There were two important reports on the U.S. economy released this morning. First, data from the Census Bureau showed that sales of new single-family homes in America fell by 11.4 percent in April to a seasonally adjusted annual rate of 569K units. That was significantly worse than economists had expected and the largest monthly decline in roughly two years. Regionally, home sales in April fell across the country but most of the weakness occurred in the West, where new home sales plunged by 26.3 percent. The inventory of new single-family homes in April lifted for the 5th month in a row to 268,000, and months’ supply rose to 5.7 based on the current sales pace. The median selling price of new houses sold slid to $309,200 in April. Overall, the headline decline in new home sales at first glance may seem disappointing but it followed an upward-revised March figure, which was also the strongest sales pace recorded in almost a decade. Further, new home sales tend to head sharply lower ahead of a recession but annual growth for now remains positive.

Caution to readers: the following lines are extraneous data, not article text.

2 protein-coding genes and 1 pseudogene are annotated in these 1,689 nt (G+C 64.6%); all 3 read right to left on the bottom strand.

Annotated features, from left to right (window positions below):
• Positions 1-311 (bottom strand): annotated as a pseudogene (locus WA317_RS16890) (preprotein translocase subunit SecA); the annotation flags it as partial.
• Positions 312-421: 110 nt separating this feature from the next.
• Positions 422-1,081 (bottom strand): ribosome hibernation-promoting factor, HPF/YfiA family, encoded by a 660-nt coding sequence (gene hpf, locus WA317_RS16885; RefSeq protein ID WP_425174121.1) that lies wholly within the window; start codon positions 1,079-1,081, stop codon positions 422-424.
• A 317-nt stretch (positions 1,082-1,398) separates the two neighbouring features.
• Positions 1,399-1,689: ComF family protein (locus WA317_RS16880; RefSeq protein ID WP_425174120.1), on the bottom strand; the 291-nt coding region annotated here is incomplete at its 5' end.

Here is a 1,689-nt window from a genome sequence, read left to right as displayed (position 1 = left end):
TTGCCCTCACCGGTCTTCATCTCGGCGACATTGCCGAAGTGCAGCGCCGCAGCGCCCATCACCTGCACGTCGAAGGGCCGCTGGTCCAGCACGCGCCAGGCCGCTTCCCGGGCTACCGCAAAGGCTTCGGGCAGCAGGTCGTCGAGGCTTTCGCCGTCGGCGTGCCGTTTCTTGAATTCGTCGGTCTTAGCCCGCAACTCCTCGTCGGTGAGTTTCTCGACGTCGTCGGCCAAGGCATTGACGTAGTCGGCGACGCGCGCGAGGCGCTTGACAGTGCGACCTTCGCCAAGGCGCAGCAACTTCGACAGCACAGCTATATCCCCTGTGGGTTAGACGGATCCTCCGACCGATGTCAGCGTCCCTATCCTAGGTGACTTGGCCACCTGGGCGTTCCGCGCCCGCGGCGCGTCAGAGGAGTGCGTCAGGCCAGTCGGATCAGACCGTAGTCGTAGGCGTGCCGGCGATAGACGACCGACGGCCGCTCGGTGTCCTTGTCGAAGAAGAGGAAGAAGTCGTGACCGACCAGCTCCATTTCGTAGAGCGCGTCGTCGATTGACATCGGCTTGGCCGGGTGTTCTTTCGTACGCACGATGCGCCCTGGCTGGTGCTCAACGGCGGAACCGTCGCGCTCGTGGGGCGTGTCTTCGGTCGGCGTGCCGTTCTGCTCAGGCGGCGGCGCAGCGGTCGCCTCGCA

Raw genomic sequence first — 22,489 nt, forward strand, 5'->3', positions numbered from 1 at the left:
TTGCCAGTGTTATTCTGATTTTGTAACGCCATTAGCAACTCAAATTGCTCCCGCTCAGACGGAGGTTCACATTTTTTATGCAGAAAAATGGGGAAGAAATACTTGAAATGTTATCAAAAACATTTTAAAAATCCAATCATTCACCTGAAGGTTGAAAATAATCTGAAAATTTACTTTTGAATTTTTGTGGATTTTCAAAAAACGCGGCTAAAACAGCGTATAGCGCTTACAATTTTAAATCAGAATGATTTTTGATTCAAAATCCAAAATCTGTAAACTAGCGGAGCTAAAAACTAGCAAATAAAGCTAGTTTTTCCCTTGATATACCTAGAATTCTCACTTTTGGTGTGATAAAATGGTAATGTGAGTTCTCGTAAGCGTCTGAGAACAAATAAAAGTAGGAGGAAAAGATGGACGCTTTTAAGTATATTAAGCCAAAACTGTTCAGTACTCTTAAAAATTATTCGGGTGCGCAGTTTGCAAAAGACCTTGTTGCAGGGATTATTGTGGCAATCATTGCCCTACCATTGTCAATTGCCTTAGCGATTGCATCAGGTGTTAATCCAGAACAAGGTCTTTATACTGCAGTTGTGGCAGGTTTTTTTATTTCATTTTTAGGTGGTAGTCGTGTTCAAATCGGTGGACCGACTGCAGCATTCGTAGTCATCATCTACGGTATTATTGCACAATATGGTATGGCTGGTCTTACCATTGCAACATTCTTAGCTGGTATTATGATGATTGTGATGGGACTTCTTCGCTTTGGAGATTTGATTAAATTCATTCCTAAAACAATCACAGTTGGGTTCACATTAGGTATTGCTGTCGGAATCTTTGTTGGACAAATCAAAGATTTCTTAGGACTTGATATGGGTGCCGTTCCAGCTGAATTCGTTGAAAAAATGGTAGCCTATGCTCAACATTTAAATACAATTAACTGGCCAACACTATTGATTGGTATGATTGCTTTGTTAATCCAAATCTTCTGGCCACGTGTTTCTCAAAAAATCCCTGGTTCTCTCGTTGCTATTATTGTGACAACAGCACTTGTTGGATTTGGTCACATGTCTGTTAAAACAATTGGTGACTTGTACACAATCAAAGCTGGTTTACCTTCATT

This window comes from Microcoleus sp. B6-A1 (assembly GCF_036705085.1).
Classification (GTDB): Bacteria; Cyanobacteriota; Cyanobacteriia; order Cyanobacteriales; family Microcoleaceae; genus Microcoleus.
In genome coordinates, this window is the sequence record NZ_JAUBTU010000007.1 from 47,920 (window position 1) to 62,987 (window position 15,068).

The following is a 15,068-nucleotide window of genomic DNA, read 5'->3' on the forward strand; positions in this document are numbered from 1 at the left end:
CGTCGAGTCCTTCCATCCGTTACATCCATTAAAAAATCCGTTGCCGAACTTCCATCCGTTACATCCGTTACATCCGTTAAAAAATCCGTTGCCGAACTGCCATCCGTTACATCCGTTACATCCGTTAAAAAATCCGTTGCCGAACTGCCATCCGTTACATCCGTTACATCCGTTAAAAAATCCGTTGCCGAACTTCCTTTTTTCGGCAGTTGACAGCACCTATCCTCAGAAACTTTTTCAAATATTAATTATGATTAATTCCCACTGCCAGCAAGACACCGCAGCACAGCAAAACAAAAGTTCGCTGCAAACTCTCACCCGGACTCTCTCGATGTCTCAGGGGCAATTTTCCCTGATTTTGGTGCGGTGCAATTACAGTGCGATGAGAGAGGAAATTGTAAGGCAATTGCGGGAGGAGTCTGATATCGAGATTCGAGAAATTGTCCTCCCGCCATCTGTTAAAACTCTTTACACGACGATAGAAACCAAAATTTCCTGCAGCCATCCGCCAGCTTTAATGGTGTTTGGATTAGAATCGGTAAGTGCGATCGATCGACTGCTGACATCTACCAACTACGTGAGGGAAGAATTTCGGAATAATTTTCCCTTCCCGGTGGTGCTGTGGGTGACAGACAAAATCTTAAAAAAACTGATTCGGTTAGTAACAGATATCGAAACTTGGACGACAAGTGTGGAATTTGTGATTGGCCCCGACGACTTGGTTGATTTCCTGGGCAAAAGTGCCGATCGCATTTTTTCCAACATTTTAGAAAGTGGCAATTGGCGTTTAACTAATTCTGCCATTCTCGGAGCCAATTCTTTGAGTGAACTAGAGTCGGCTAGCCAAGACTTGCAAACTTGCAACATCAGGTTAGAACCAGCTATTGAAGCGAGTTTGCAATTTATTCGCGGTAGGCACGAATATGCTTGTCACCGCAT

Elsewhere, a report from the Federal Reserve Bank of Richmond showed that manufacturing activity in the Mid-Atlantic region of the country slowed considerably this month. Specifically, the composite index plunged from +20.0 to +1.0 in May, much worse than expected, the 2nd-largest monthly decline on record, and the weakest headline reading since October of last year. However, it is worth remembering than any print above zero implies overall activity expansion in the region, and this was the 7th positive reading in a row for the headline index. Further, current measures of total employment and wage growth improved this month, and reported plans to boost capital expenditures over the next six months increased. There were of course some clear negatives in the May report but for now the weakness could simply be a healthy pullback after the substantial post-election spike in manager exuberance. Subsequent reports will therefore be needed to know if this was just a temporary setback or the start of a new trend.
Sources: Econoday, Bloomberg, Twitter, ZH, FRBR, U.S. Census Bureau, FRBSLPost author: Charles Couch